First Sunday in Lent

First Sunday in Lent

Wicker Park Lutheran Church

Vicar Taylor Walker

February 18, 2024

Today we are in a new season of the church year. This is the first Sunday of Lent! And there is something really special about Lent in the year of Mark, something you might not notice unless you pay very close attention. For each of the five Sundays of Lent, every reading from the Hebrew Bible will be about one of the five covenants that God has made with us. And every one of those covenants is about God’s everlasting love for us, and for the world. Each one came to our ancestors at pivotal moments in their journey with God, separated from each other by hundreds of years and from us by thousands.

Today we’re going to explore the story of that first covenant, which is to say we’re going to explore the story of the great flood.

Now this story is one of the most important stories to our people. Parents decorate their nurseries with imagery of Noah’s ark. It’s in every Christian storybook, every children’s Bible; it’s a Sunday school classic! Even people who didn’t grow up religious have heard this story and know it well. So this story looms very large in our collective cultural memory. But it’s not so often that we think seriously about what this story means for us, what it reveals for us as we live our lives as people of God. And here at Wicker Park we have begun wondering how we can make this place, this church, a place for all – I wonder what will come up for us when we hold that question up against this story.

As is true so often, the story begins a lot earlier than our reading from the lectionary. In the beginning, God made the sea, the sky, and the dry land, and God made all the living things in the water and the air and the land. And God said, “it is good.” And then God made us, God made humanity, and God said, “it is very good.”

Adam and Eve had children, and their children had children, and their children had children. And so on and so on for ten generations – and then one day their great great great (x7) grandson, Noah, was born.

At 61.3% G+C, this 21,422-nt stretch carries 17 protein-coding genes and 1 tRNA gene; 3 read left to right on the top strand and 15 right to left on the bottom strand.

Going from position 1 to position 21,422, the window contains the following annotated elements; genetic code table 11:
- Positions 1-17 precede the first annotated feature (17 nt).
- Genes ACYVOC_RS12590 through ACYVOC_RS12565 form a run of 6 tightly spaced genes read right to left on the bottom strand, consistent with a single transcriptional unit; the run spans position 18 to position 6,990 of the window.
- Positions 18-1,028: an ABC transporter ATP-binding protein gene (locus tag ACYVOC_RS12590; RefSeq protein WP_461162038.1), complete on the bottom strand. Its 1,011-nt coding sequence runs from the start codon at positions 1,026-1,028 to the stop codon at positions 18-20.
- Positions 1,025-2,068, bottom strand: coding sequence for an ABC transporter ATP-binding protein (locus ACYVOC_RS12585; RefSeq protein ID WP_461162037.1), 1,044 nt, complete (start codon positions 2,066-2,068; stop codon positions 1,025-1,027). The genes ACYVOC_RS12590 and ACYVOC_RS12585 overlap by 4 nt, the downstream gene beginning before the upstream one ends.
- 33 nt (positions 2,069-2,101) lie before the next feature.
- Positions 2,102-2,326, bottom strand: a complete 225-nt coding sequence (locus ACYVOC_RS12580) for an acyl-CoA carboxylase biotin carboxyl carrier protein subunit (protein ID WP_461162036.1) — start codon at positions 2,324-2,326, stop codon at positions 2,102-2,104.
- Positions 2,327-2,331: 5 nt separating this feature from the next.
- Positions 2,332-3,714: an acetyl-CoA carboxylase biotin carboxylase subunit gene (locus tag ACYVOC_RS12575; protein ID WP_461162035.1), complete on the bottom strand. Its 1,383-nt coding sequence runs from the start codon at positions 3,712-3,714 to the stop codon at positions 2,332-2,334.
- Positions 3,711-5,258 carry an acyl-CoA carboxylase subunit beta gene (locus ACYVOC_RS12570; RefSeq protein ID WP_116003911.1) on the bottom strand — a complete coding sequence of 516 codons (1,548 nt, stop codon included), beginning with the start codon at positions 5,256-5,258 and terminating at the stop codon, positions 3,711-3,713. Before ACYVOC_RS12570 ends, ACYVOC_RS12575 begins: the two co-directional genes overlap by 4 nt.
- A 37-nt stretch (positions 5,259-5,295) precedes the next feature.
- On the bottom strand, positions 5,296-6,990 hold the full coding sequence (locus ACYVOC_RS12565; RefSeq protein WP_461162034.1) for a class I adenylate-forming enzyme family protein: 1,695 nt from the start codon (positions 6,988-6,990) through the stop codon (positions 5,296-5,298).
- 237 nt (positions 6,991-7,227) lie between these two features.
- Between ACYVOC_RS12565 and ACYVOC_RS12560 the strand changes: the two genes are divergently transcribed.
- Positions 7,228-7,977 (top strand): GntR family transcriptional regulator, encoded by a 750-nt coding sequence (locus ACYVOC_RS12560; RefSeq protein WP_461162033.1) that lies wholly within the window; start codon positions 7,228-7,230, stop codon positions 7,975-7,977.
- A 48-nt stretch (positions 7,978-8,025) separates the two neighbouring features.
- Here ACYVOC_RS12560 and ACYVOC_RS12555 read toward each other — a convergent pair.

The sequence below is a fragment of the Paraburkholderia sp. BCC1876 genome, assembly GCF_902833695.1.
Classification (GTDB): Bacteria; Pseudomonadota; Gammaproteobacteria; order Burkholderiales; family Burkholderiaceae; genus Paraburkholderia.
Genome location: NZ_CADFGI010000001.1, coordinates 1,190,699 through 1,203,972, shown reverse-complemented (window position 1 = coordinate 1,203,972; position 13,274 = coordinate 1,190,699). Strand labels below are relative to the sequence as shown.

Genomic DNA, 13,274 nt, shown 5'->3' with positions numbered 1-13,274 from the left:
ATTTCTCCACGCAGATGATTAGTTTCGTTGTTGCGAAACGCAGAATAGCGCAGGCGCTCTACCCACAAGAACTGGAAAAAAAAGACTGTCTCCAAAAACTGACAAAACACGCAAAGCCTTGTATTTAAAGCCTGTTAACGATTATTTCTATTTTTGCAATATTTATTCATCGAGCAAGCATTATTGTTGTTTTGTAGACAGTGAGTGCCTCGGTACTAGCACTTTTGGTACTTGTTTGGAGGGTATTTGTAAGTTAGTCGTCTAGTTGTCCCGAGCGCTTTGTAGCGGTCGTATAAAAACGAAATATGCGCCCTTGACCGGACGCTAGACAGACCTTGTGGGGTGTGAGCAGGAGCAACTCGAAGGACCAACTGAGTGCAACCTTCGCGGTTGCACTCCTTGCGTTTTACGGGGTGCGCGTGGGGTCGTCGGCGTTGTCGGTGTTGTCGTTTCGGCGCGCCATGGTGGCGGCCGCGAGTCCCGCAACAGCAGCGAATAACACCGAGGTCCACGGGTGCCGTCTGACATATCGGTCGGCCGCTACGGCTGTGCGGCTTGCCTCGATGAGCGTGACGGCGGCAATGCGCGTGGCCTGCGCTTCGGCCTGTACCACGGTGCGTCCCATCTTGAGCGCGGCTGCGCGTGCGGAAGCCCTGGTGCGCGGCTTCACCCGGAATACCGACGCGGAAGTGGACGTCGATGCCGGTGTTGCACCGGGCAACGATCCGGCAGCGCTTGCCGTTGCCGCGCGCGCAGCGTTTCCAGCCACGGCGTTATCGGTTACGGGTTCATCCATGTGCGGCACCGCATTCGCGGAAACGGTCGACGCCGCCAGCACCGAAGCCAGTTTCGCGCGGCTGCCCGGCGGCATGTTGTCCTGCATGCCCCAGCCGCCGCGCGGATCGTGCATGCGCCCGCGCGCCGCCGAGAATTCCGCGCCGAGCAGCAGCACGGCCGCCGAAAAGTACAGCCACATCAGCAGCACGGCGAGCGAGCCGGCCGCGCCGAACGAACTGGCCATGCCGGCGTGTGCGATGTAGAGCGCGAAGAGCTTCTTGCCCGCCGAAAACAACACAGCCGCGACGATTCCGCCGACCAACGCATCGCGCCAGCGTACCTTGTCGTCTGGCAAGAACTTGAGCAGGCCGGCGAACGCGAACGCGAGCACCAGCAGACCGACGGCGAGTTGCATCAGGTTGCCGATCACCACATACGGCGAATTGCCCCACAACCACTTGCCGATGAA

Ten generations! separating Adam and Noah. Wow.

And as God was looking at the world that God had made so very good, God saw pain and violence. Violence from people like us. The cruelty of people was great over all the earth, and every inclination of their thoughts was to benefit themselves at the expense of anyone and everyone else. God was sorry she ever made people – because all of this pain from all of the world hurt. So our brokenhearted God said, “I am going to wipe out all flesh, because the whole earth is filled with violence because of them. I am going to wipe them out. I will send a flood upon the earth, to make everything new again.”

But then God saw one family that did good. They lived with kindness and gentleness. In that family were eight people: Noah and his wife Naamah, and their three children and their children’s partners. And God said to Noah, “I am going to bring a flood onto the earth, to destroy everything under heaven that has my breath of life, my spirit. But if you want to, you can use my cypress trees to build an ark. And if you want to do that, then I will send two of every living thing to you, so you can keep them on the ark, every bird of the air and creature of the ground, two of every species to keep them alive. And if you’re alive, then I will make a covenant with you – with all of you.”

Noah said yes.

And the eight of them, Noah and Naamah and their children, built the ark. And then the rains came.

The story goes that on the six hundredth year of Noah’s life, in the second month, on the seventeenth day, all the fountains of the great deep burst forth, and the windows of the heavens were opened. Then Noah and Naamah and their children entered the ark, and every wild animal of every kind, every bird and every creature, everything under heaven filled with the breath of God, got on the ark with them.

At first it was like any rain, but the rain kept on coming. The puddles ran together and soon the water covered everything. When the creatures on the ark looked out into the rain, all they could see was water. It rained and rained. The waters swelled and tumbled and rolled and the ark raised up, up, up, drawn upon waves and into the sky – no longer a separation between sky and sea, no longer any dry land, no longer any created thing to be called good – except inside the ark.

It rained for forty days and forty nights. But God did not forget the creatures on the ark. After forty days and forty nights, the rain stopped. And then….

God blew God’s breath to dry up the waters. The holy breath of God sent down like a great wind over the surface of the sea and the bottom of the sky, and the waters began to dry up, and the ark came down lower and lower and lower.

Then Noah took a dove. He opened a window, and he held her carefully and sent it forth. It flew and flew, but there was nothing but water. Noah put out his hand and took the dove back into the ark.